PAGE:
THERE is an assumption that once President Bashar al-Assad steps down, the authoritarian state, a family-based regime, will crash like a house of glass. But the structure of the authoritarian state in Syria is likely to remain in place regardless of the timing of his departure.
The Assads have spent more than four decades safeguarding the building blocs of political authoritarianism and co-opting a broad coalition of social, political, sectarian and ethnic communities. The Alawis, a minority sect within Islam, are the spearhead and power base, but other interest groups play a critical legitimising role, such as Christians, Druzes, and an important segment of the Sunni merchant class and the new bourgeoisie, all of whom benefited from Assad’s neoliberal economic policies.
The durability of the Assad rule has depended not only on coercion and hegemony but also on co-option and the balancing of various interest and communal groups. For example, the current president’s father, Hafez al-Assad, reserved top senior posts for Sunnis. Both the father and the son cultivated relations with Sunni businessmen and promoted financial and business networks, especially in Damascus and Aleppo, Syria’s centres of political and economic life and home to more than one-third of the country’s 23 million people.
To legitimise their rule, the Assads invested the authoritarian state with an identity and ideology of pan-Arab nationalism and resistance to Israel, an ideology that resonated among many Syrians and Arabs. By portraying Syria as a vanguard of defiance and resistance to the US-Israeli dominance in the region, the Assads earned precious political capital at home and in neighbouring Arab countries.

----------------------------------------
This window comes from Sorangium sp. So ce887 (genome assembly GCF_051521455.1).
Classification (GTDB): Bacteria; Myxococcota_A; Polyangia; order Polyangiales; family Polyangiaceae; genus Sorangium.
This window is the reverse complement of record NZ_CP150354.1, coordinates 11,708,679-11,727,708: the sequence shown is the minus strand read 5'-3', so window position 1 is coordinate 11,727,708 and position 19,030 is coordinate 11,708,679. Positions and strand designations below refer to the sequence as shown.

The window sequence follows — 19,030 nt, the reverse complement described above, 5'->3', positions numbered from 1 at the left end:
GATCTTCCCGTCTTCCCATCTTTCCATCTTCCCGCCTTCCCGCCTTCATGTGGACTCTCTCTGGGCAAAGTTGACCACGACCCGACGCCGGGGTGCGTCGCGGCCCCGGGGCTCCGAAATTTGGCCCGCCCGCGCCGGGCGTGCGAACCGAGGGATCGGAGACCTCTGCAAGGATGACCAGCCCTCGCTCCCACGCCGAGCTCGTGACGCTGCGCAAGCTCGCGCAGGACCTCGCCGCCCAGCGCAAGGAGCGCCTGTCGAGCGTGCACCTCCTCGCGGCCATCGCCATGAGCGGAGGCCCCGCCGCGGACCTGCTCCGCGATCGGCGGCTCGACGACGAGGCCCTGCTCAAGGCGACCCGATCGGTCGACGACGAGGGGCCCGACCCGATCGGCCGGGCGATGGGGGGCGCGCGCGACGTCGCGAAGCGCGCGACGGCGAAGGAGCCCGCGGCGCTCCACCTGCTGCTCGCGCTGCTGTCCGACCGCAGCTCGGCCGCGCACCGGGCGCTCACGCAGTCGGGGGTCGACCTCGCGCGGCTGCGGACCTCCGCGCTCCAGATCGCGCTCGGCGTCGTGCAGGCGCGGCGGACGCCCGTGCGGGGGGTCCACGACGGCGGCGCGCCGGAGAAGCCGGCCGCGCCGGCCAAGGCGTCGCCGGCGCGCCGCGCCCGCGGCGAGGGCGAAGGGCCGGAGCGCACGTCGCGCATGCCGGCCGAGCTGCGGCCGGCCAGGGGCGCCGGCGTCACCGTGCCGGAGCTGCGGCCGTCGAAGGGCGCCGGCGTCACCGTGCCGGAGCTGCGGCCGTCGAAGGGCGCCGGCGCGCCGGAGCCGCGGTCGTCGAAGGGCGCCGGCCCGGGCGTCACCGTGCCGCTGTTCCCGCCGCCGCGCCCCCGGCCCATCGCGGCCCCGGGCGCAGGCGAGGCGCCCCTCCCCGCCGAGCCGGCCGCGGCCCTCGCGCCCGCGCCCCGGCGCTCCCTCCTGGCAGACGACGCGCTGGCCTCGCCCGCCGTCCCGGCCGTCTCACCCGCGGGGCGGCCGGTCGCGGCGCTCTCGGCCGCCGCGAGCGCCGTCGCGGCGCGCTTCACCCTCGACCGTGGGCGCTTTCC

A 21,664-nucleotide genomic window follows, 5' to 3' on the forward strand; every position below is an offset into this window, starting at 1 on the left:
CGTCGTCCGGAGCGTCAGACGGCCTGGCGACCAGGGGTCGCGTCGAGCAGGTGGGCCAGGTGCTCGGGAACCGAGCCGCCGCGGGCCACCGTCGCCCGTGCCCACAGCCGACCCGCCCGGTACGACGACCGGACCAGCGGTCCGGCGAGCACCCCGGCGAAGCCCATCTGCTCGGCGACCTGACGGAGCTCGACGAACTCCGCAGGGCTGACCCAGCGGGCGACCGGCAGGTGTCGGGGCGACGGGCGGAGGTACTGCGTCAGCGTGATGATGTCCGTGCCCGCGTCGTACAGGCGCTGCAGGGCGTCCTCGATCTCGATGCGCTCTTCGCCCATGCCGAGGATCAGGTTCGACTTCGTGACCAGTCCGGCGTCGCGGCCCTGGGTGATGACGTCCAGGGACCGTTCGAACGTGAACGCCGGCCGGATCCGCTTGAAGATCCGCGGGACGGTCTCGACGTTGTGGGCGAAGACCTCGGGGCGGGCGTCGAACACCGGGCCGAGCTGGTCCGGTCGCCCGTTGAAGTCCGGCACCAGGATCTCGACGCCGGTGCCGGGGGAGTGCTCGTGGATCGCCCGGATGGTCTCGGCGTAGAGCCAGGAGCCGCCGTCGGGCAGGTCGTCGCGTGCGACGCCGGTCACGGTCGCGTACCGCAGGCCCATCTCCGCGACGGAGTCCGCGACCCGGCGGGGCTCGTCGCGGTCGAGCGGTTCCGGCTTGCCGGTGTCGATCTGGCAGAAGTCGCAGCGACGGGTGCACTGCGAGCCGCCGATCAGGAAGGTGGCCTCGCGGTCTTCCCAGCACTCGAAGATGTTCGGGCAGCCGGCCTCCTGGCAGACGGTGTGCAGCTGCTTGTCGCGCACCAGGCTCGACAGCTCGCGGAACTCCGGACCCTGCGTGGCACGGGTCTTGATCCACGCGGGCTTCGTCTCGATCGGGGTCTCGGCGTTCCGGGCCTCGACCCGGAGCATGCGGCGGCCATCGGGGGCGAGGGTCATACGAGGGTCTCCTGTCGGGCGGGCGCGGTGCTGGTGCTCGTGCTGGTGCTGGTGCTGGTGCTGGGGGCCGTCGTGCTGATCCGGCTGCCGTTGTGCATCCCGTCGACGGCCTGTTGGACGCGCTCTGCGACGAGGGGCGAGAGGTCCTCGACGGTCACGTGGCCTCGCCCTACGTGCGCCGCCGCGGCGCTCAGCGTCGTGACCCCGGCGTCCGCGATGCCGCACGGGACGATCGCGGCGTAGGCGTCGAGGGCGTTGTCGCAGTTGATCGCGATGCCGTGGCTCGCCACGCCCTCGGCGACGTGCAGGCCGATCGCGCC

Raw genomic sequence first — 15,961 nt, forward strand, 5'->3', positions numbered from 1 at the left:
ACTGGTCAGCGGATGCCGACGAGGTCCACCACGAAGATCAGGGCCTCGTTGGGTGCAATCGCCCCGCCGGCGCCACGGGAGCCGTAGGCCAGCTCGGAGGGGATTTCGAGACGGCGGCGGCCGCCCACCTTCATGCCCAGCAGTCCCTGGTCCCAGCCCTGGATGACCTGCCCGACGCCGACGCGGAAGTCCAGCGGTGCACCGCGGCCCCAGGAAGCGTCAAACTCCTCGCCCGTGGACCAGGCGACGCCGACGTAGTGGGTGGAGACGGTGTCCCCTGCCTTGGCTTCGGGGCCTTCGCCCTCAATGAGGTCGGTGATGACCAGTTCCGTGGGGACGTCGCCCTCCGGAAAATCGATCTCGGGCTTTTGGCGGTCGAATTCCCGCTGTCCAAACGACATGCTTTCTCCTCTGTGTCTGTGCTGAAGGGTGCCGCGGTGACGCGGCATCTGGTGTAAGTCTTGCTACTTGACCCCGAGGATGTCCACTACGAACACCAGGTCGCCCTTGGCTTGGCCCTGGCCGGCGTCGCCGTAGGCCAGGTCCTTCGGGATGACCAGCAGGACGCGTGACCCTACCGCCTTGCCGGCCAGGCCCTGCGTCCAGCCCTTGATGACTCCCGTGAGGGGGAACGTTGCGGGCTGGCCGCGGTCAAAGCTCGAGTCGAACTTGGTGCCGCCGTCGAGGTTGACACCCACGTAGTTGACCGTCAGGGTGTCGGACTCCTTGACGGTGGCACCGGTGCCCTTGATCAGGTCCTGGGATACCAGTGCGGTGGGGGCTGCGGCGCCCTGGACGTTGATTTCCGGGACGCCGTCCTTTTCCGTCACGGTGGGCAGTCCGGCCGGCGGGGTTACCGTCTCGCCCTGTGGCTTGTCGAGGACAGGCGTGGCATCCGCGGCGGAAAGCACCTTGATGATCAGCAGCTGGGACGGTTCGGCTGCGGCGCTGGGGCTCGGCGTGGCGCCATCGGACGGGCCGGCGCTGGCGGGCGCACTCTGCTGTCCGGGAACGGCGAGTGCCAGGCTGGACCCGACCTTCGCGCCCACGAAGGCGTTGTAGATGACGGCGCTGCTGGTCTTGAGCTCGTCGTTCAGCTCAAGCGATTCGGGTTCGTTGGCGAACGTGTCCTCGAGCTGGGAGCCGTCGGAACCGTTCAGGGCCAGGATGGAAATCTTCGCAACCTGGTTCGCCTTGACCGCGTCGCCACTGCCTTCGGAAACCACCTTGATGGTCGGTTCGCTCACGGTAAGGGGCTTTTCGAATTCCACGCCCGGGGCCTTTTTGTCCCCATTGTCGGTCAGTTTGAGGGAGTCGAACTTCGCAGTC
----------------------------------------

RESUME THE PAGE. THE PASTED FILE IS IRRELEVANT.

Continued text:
It is no wonder that after the fall of the Tunisian and Egyptian presidents, Bashar al-Assad boasted that he was immune to the contagion because Syrians approved of their country’s anti-hegemonic regional and foreign policies.
It is only by understanding the thick layers and insulations of the authoritarian state in Syria that an appreciation of its longevity is possible, as well as the likelihood of its collapse. The coalition painstakingly built by the Assads appears to be fraying and thinning under the blows of a persistent and dynamic armed uprising.
Increasing evidence points to cracks within the system and loss of confidence in Assad’s viability, including defections by senior and junior Sunni officers and the flight of the middle and professional classes, his social support base. Punishing sanctions by the western powers have exacted a heavy toll on the Syrian economy and weakened the regime’s ability to purchase influence.
The armed wing of the opposition has recently thrown Assad off balance with a strategic surprise — killing four of his top generals in a swift blow and taking battle to the very heart of Damascus and Aleppo.
Although Assad is bleeding, besieged internally and externally, and facing what appears to be a moment of reckoning, it may be too early to write his obituary or that of the authoritarian state.
The writer is a professor of international relations at the London School of Economics.—The Guardian, London